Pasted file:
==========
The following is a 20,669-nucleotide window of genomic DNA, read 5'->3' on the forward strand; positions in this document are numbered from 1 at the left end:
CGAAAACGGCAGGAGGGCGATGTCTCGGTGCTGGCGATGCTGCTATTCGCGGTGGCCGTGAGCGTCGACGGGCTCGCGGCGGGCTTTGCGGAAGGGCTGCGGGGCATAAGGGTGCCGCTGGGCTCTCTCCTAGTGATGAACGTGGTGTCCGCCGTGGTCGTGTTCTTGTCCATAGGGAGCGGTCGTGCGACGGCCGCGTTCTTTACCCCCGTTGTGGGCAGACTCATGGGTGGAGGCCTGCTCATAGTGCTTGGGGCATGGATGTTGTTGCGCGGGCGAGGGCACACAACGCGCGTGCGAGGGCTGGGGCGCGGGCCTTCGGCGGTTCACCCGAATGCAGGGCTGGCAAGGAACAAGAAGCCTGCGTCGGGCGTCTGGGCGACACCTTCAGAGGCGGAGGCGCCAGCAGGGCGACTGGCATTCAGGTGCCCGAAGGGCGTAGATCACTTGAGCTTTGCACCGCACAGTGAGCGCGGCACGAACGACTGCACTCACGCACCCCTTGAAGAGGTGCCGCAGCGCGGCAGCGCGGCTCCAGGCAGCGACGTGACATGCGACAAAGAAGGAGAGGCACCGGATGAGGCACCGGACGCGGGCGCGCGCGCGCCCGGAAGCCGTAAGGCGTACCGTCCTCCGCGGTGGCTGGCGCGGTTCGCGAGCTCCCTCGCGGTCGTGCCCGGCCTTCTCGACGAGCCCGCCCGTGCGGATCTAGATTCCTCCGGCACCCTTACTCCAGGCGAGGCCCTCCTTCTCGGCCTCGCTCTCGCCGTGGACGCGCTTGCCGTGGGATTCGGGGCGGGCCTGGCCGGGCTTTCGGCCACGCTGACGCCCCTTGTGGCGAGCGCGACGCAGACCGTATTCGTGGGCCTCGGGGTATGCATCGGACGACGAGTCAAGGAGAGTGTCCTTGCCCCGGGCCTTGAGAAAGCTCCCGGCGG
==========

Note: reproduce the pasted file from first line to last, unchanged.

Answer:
The following is a 20,669-nucleotide window of genomic DNA, read 5'->3' on the forward strand; positions in this document are numbered from 1 at the left end:
CGAAAACGGCAGGAGGGCGATGTCTCGGTGCTGGCGATGCTGCTATTCGCGGTGGCCGTGAGCGTCGACGGGCTCGCGGCGGGCTTTGCGGAAGGGCTGCGGGGCATAAGGGTGCCGCTGGGCTCTCTCCTAGTGATGAACGTGGTGTCCGCCGTGGTCGTGTTCTTGTCCATAGGGAGCGGTCGTGCGACGGCCGCGTTCTTTACCCCCGTTGTGGGCAGACTCATGGGTGGAGGCCTGCTCATAGTGCTTGGGGCATGGATGTTGTTGCGCGGGCGAGGGCACACAACGCGCGTGCGAGGGCTGGGGCGCGGGCCTTCGGCGGTTCACCCGAATGCAGGGCTGGCAAGGAACAAGAAGCCTGCGTCGGGCGTCTGGGCGACACCTTCAGAGGCGGAGGCGCCAGCAGGGCGACTGGCATTCAGGTGCCCGAAGGGCGTAGATCACTTGAGCTTTGCACCGCACAGTGAGCGCGGCACGAACGACTGCACTCACGCACCCCTTGAAGAGGTGCCGCAGCGCGGCAGCGCGGCTCCAGGCAGCGACGTGACATGCGACAAAGAAGGAGAGGCACCGGATGAGGCACCGGACGCGGGCGCGCGCGCGCCCGGAAGCCGTAAGGCGTACCGTCCTCCGCGGTGGCTGGCGCGGTTCGCGAGCTCCCTCGCGGTCGTGCCCGGCCTTCTCGACGAGCCCGCCCGTGCGGATCTAGATTCCTCCGGCACCCTTACTCCAGGCGAGGCCCTCCTTCTCGGCCTCGCTCTCGCCGTGGACGCGCTTGCCGTGGGATTCGGGGCGGGCCTGGCCGGGCTTTCGGCCACGCTGACGCCCCTTGTGGCGAGCGCGACGCAGACCGTATTCGTGGGCCTCGGGGTATGCATCGGACGACGAGTCAAGGAGAGTGTCCTTGCCCCGGGCCTTGAGAAAGCTCCCGGCGG